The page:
Kanainagar, Bangladesh: To the naked eye, this looks like a village that Cyclone Sidr barely grazed.

Most of the houses are standing. No one has died. The trees are not even decapitated, as they are in so many hamlets swallowed by the storm.

Aid workers measured out rations of rice, lentils and salt to be distributed at the Caritas office in the village of Kanainagar, in southern Bangladesh, after a cyclone last week. (Ruth Fremson/NYT)

Aid began to trickle in across the cyclone zone on Wednesday, nearly a week after the storm. In this village, a long line of supplicants received sacks of rice, lentils and salt, and the country’s neighbours, allies and rivals seemed to fall over themselves to offer charity and succor.

Pakistan announced that it would send two military planes full of medical supplies and blankets. India said that an air force cargo plane would arrive on Thursday with 38 tonnes of aid. Two US navy vessels were en route and expected to arrive with helicopters within days. Saudi Arabia pledged $100 million (Rs394 crore) early this week, the largest amount, until the World Bank offered $250 million on Wednesday. Whether and how soon the pledged support will materialize remains uncertain.

Trail of destruction: A cyclone-wrecked house in Bakerganj, Bangladesh. According to government estimates, four million people have been affected by the cyclone, and 3,167 lives lost. (Photo: Rafiour Rahman/Reuters)

The United Nations (UN) resident representative for Bangladesh, Renata Lok Dessalien, said food, water and shelter were the immediate needs, and were all the more acute for cyclone victims who were already poor, likely to be malnourished and vulnerable to disease.

Cyclone Sidr has cut a wide and debilitating path through southern Bangladesh. The government estimates four million people have been affected, and the full scope of its impact may not be felt for many weeks. By the Bangladesh army’s latest count, 3,167 people have died.

In Kanainagar, near Dhaka, the capital, Sunita Mondol, 15, was already feeling the cyclone’s toll. She stood at the side of her family’s pond this morning and found no more than two tiny shrimp clinging to her net. On a normal morning, she would haul in a full basket and take it to the market to sell.

Women hung onto one another as they stood in line for food aid. Millions of Bangladeshis are in dire need of clean water, food and shelter after the cyclone. (Ruth Fremson/NYT)

Families such as hers, who make their living from selling the fish and shrimp they cultivate in their ponds, expect to feel the economic pinch of the cyclone for months. Every family in this village has a small pond, and family after family complained of theirs having been fouled.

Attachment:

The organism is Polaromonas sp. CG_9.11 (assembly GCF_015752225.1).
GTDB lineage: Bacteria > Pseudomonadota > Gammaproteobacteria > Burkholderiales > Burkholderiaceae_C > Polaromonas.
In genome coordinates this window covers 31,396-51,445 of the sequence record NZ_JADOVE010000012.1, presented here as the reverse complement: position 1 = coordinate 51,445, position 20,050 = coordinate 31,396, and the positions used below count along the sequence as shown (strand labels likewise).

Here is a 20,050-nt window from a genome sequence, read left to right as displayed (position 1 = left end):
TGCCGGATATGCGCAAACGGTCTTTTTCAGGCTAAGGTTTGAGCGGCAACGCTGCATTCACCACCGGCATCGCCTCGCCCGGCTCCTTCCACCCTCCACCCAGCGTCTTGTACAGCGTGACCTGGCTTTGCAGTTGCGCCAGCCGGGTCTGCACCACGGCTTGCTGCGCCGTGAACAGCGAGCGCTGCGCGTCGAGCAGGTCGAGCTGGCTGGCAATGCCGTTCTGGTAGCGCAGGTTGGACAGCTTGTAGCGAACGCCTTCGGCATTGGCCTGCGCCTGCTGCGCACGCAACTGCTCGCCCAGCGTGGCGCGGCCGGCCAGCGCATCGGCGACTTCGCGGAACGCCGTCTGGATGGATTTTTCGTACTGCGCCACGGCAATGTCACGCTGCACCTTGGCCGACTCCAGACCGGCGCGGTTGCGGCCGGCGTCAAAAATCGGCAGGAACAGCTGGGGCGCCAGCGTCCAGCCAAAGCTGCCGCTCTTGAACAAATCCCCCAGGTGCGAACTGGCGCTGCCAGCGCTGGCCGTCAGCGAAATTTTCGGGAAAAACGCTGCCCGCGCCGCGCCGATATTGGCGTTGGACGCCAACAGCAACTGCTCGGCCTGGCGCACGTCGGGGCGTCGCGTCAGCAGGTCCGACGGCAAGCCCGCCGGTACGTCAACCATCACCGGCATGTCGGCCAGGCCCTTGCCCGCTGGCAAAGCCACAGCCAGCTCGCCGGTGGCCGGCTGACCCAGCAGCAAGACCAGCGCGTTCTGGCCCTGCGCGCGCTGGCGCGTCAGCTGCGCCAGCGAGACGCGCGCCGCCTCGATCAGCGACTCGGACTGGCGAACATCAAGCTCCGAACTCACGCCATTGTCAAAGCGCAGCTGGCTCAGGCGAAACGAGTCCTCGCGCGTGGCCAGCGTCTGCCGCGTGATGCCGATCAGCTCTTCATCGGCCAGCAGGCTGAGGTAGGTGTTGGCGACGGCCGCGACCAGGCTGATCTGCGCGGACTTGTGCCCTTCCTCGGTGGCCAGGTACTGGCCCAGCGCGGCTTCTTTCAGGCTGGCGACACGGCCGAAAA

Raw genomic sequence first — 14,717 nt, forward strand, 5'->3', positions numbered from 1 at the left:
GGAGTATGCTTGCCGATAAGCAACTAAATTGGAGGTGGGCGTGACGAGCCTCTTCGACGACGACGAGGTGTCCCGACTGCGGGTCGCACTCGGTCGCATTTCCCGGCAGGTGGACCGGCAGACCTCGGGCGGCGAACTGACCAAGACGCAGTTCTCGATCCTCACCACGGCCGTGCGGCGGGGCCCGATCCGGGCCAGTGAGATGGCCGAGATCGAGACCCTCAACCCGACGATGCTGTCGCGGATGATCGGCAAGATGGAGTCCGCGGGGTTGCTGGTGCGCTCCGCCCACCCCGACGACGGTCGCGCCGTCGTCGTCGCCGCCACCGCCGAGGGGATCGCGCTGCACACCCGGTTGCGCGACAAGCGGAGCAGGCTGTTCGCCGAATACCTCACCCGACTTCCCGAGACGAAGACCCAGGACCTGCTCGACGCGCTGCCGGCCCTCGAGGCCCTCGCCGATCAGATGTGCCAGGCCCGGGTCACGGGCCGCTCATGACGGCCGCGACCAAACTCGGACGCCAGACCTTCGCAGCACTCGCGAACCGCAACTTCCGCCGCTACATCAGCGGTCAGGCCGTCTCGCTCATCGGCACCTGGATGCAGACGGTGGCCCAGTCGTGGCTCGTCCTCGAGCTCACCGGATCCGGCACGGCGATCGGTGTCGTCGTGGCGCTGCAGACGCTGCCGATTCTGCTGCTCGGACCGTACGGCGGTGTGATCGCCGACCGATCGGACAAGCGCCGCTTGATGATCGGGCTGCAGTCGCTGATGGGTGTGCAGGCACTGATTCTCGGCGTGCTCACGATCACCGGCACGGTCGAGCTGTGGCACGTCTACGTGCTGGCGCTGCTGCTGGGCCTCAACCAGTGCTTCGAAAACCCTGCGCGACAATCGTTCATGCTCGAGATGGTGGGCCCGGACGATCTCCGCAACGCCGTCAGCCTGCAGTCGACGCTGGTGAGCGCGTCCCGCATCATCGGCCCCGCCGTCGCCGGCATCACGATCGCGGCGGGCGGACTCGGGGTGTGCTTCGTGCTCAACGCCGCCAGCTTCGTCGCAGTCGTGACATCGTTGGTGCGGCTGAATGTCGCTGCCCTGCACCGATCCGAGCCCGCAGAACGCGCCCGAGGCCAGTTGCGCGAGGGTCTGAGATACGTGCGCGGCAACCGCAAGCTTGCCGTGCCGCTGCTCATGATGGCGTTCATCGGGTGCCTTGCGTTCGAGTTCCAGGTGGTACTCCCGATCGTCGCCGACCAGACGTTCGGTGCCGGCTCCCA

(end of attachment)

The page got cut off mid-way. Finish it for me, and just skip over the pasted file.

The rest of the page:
Half of the fish in Pinjira Begum’s two big ponds floated belly up, which meant that her daily earnings plummeted by nearly half. The moneylender came to her home last Saturday for his weekly payment. “We told him we didn’t have money to buy rice for the children," she said. She gave him half of what she owed. He cursed her and left.

Southern Bangladesh is one of the world’s most productive shrimp hubs. Shrimp is one of the country’s largest exports to the US.

Bangladeshi women waited in line at the Caritas office for their food rations. (Ruth Fremson/NYT)

A rickshaw puller down the road wondered aloud how long it would be until dysentery struck. Even without a cyclone, he said, water brings a constant spectre of disease.

In the hot months, when the rainwater stores run out and the ponds start drying up, the people of Kanainagar suffer rashes, dysentery and diarrhea. The cyclone made a chronic concern potentially acute. “Water is our main problem," said Alamgir Hossain. “People get too sick to work, and still they have to buy medicine."

Across the Mongla river, Muhammad Nantu Mian worked feverishly to salvage what the water had not wrecked. His rice field was flooded, just two weeks before the harvest was due. The stalks were blown down like scarecrows by the brute wind. He had drained some of the water by cutting channels in his fields. He hired workers to cut what rice stalks had not yet rotted. He figured a third of his crop was gone.

Normally, Mian said, he sold half of what he produced, saving the rest for his own family and for next year’s seeds. This year, he said, he could reasonably hope to be able to feed his family, and not much more. ©2007/THE NEW YORK TIMES

Julfikar Ali Manik contributed to this story.